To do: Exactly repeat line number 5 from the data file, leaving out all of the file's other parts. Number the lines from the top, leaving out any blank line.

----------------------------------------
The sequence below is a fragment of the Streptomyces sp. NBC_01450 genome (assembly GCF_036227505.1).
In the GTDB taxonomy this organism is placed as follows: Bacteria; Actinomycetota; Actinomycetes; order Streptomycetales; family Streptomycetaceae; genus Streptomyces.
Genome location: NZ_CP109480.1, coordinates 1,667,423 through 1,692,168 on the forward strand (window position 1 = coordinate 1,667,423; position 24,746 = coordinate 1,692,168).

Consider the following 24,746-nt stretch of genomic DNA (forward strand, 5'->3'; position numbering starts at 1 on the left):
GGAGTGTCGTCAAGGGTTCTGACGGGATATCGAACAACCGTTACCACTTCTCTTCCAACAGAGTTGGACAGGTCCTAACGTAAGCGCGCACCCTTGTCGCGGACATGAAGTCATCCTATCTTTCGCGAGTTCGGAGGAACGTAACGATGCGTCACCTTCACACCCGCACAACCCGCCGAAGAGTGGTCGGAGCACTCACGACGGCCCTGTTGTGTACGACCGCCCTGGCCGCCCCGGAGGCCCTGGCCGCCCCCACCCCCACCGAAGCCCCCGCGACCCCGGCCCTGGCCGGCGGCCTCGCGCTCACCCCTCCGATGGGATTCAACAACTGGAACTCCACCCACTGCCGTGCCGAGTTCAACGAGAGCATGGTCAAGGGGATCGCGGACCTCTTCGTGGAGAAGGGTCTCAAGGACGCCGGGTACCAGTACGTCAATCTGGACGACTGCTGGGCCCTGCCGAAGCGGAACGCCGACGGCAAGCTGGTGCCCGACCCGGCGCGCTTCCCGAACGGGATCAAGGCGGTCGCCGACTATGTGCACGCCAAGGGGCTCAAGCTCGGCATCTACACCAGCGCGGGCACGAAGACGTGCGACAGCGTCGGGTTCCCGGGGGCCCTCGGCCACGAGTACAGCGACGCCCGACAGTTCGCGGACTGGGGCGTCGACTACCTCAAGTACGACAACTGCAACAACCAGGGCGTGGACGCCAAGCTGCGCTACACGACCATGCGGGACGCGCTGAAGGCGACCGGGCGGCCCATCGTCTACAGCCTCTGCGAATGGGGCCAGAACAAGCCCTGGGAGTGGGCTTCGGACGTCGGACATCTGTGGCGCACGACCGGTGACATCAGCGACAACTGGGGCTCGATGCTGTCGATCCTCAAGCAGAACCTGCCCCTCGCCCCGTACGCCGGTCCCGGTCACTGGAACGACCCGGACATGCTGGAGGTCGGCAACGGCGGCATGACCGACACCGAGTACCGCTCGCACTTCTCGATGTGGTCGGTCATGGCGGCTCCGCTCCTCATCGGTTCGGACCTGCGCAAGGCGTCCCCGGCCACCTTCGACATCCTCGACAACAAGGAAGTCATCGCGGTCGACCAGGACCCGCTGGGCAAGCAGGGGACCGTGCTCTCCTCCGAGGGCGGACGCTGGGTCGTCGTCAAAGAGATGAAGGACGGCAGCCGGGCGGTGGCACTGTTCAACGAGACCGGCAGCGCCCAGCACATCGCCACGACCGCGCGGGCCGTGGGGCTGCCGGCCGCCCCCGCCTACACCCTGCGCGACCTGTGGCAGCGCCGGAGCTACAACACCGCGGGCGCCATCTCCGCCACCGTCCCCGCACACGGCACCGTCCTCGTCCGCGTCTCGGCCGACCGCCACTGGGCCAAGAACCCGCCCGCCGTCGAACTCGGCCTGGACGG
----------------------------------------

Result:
GGAGTGTCGTCAAGGGTTCTGACGGGATATCGAACAACCGTTACCACTTCTCTTCCAACAGAGTTGGACAGGTCCTAACGTAAGCGCGCACCCTTGTCGCGGACATGAAGTCATCCTATCTTTCGCGAGTTCGGAGGAACGTAACGATGCGTCACCTTCACACCCGCACAACCCGCCGAAGAGTGGTCGGAGCACTCACGACGGCCCTGTTGTGTACGACCGCCCTGGCCGCCCCGGAGGCCCTGGCCGCCCCCACCCCCACCGAAGCCCCCGCGACCCCGGCCCTGGCCGGCGGCCTCGCGCTCACCCCTCCGATGGGATTCAACAACTGGAACTCCACCCACTGCCGTGCCGAGTTCAACGAGAGCATGGTCAAGGGGATCGCGGACCTCTTCGTGGAGAAGGGTCTCAAGGACGCCGGGTACCAGTACGTCAATCTGGACGACTGCTGGGCCCTGCCGAAGCGGAACGCCGACGGCAAGCTGGTGCCCGACCCGGCGCGCTTCCCGAACGGGATCAAGGCGGTCGCCGACTATGTGCACGCCAAGGGGCTCAAGCTCGGCATCTACACCAGCGCGGGCACGAAGACGTGCGACAGCGTCGGGTTCCCGGGGGCCCTCGGCCACGAGTACAGCGACGCCCGACAGTTCGCGGACTGGGGCGTCGACTACCTCAAGTACGACAACTGCAACAACCAGGGCGTGGACGCCAAGCTGCGCTACACGACCATGCGGGACGCGCTGAAGGCGACCGGGCGGCCCATCGTCTACAGCCTCTGCGAATGGGGCCAGAACAAGCCCTGGGAGTGGGCTTCGGACGTCGGACATCTGTGGCGCACGACCGGTGACATCAGCGACAACTGGGGCTCGATGCTGTCGATCCTCAAGCAGAACCTGCCCCTCGCCCCGTACGCCGGTCCCGGTCACTGGAACGACCCGGACATGCTGGAGGTCGGCAACGGCGGCATGACCGACACCGAGTACCGCTCGCACTTCTCGATGTGGTCGGTCATGGCGGCTCCGCTCCTCATCGGTTCGGACCTGCGCAAGGCGTCCCCGGCCACCTTCGACATCCTCGACAACAAGGAAGTCATCGCGGTCGACCAGGACCCGCTGGGCAAGCAGGGGACCGTGCTCTCCTCCGAGGGCGGACGCTGGGTCGTCGTCAAAGAGATGAAGGACGGCAGCCGGGCGGTGGCACTGTTCAACGAGACCGGCAGCGCCCAGCACATCGCCACGACCGCGCGGGCCGTGGGGCTGCCGGCCGCCCCCGCCTACACCCTGCGCGACCTGTGGCAGCGCCGGAGCTACAACACCGCGGGCGCCATCTCCGCCACCGTCCCCGCACACGGCACCGTCCTCGTCCGCGTCTCGGCCGACCGCCACTGGGCCAAGAACCCGCCCGCCGTCGAACTCGGCCTGGACGG